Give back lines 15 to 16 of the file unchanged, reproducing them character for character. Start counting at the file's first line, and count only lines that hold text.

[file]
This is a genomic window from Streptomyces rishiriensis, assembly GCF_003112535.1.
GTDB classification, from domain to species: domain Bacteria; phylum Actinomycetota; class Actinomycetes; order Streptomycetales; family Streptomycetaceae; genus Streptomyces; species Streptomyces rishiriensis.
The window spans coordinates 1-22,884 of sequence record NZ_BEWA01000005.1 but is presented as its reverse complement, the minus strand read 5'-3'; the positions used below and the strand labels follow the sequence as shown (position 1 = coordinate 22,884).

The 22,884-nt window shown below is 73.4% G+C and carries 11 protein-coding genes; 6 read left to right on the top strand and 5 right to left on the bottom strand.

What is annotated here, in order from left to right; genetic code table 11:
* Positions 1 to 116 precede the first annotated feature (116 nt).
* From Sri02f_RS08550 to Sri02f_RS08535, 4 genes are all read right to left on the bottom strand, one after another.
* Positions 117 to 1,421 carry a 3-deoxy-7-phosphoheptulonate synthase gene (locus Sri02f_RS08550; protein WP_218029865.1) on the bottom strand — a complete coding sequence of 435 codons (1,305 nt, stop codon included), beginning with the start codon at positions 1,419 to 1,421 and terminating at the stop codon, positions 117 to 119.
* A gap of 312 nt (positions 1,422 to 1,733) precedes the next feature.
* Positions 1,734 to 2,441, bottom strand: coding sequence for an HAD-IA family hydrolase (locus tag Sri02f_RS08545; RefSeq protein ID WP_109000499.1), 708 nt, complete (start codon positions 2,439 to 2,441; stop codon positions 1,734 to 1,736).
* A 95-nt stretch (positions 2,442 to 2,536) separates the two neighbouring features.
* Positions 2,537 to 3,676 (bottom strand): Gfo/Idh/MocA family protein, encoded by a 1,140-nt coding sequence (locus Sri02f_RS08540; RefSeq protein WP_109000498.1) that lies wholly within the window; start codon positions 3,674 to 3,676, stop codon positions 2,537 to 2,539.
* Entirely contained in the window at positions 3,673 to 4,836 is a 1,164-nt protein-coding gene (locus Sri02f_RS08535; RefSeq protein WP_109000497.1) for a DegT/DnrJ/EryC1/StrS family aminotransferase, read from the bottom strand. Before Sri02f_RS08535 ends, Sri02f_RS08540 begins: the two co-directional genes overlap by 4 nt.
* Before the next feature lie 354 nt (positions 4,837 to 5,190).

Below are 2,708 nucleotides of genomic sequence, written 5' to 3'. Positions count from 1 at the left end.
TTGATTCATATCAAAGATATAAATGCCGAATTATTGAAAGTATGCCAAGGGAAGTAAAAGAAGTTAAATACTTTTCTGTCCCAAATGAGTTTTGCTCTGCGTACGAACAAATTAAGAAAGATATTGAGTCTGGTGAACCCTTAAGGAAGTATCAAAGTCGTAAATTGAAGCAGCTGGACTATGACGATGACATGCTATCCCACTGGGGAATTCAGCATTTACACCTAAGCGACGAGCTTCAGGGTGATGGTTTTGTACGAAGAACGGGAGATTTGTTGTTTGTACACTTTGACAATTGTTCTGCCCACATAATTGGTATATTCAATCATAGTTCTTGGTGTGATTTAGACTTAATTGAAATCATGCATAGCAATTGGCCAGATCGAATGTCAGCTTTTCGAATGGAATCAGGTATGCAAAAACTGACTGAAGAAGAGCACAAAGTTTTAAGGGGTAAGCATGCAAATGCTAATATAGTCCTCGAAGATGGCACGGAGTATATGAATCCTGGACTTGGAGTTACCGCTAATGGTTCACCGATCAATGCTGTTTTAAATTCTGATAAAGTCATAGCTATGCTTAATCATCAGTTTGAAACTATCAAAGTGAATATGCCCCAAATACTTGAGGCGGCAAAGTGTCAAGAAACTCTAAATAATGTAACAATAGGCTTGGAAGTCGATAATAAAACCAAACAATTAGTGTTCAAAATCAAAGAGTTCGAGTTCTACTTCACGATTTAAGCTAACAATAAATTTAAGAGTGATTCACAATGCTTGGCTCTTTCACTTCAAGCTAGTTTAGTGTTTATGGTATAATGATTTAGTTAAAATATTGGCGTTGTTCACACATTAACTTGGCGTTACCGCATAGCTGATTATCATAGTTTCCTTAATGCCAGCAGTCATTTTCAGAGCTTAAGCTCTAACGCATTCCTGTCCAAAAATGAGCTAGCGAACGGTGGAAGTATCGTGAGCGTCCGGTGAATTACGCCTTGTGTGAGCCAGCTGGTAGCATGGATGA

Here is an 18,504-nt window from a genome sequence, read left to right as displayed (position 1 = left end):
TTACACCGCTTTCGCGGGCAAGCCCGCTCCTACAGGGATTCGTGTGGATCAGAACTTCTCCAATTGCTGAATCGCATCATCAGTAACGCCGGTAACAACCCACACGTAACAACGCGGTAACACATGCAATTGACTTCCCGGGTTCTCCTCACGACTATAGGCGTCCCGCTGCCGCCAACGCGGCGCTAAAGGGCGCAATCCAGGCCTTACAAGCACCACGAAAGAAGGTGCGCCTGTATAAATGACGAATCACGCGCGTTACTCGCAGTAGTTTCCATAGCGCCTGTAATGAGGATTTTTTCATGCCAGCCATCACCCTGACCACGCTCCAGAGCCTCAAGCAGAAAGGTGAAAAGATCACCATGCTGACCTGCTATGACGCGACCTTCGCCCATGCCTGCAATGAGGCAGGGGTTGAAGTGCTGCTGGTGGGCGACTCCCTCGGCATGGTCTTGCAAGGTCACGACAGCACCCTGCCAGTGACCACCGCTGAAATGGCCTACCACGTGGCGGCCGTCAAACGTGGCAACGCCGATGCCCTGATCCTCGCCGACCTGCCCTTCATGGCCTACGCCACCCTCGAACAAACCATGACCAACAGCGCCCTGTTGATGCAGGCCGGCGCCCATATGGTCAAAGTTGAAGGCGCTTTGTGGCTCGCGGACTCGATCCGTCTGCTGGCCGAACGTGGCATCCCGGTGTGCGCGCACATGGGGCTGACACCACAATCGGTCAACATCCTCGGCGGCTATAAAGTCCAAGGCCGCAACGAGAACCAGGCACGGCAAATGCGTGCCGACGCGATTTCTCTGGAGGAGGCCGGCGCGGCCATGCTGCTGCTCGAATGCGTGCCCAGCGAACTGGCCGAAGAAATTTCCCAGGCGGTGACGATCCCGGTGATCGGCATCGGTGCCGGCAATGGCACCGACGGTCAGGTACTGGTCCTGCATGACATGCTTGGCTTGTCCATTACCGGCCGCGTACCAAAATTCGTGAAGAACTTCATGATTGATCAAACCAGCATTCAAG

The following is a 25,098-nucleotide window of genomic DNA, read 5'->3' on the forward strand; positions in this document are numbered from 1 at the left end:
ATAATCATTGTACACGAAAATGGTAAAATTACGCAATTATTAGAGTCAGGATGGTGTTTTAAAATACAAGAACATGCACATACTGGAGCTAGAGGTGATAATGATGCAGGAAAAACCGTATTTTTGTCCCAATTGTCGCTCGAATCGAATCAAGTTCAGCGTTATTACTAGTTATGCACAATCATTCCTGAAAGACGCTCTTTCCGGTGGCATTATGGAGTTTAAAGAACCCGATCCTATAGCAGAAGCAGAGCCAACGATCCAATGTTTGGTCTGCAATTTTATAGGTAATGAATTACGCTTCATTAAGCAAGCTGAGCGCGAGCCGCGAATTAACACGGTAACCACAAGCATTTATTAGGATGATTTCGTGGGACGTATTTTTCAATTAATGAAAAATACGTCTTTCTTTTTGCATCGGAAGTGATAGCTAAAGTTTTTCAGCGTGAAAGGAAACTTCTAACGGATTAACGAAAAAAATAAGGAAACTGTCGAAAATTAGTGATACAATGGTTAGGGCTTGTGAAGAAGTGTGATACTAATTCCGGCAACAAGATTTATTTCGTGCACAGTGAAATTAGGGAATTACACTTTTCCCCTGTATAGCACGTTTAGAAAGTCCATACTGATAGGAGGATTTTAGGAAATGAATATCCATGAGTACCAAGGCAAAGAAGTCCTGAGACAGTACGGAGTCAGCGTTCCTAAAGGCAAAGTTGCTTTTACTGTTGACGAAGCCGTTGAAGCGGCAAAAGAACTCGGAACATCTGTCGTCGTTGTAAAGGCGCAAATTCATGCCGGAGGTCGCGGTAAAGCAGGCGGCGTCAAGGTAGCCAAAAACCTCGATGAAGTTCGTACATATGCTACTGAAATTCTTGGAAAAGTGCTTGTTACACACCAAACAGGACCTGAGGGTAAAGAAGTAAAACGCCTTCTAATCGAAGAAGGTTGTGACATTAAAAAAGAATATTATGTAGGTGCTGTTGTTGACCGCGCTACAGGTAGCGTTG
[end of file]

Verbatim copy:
Below are 2,708 nucleotides of genomic sequence, written 5' to 3'. Positions count from 1 at the left end.
TTGATTCATATCAAAGATATAAATGCCGAATTATTGAAAGTATGCCAAGGGAAGTAAAAGAAGTTAAATACTTTTCTGTCCCAAATGAGTTTTGCTCTGCGTACGAACAAATTAAGAAAGATATTGAGTCTGGTGAACCCTTAAGGAAGTATCAAAGTCGTAAATTGAAGCAGCTGGACTATGACGATGACATGCTATCCCACTGGGGAATTCAGCATTTACACCTAAGCGACGAGCTTCAGGGTGATGGTTTTGTACGAAGAACGGGAGATTTGTTGTTTGTACACTTTGACAATTGTTCTGCCCACATAATTGGTATATTCAATCATAGTTCTTGGTGTGATTTAGACTTAATTGAAATCATGCATAGCAATTGGCCAGATCGAATGTCAGCTTTTCGAATGGAATCAGGTATGCAAAAACTGACTGAAGAAGAGCACAAAGTTTTAAGGGGTAAGCATGCAAATGCTAATATAGTCCTCGAAGATGGCACGGAGTATATGAATCCTGGACTTGGAGTTACCGCTAATGGTTCACCGATCAATGCTGTTTTAAATTCTGATAAAGTCATAGCTATGCTTAATCATCAGTTTGAAACTATCAAAGTGAATATGCCCCAAATACTTGAGGCGGCAAAGTGTCAAGAAACTCTAAATAATGTAACAATAGGCTTGGAAGTCGATAATAAAACCAAACAATTAGTGTTCAAAATCAAAGAGTTCGAGTTCTACTTCACGATTTAAGCTAACAATAAATTTAAGAGTGATTCACAATGCTTGGCTCTTTCACTTCAAGCTAGTTTAGTGTTTATGGTATAATGATTTAGTTAAAATATTGGCGTTGTTCACACATTAACTTGGCGTTACCGCATAGCTGATTATCATAGTTTCCTTAATGCCAGCAGTCATTTTCAGAGCTTAAGCTCTAACGCATTCCTGTCCAAAAATGAGCTAGCGAACGGTGGAAGTATCGTGAGCGTCCGGTGAATTACGCCTTGTGTGAGCCAGCTGGTAGCATGGATGA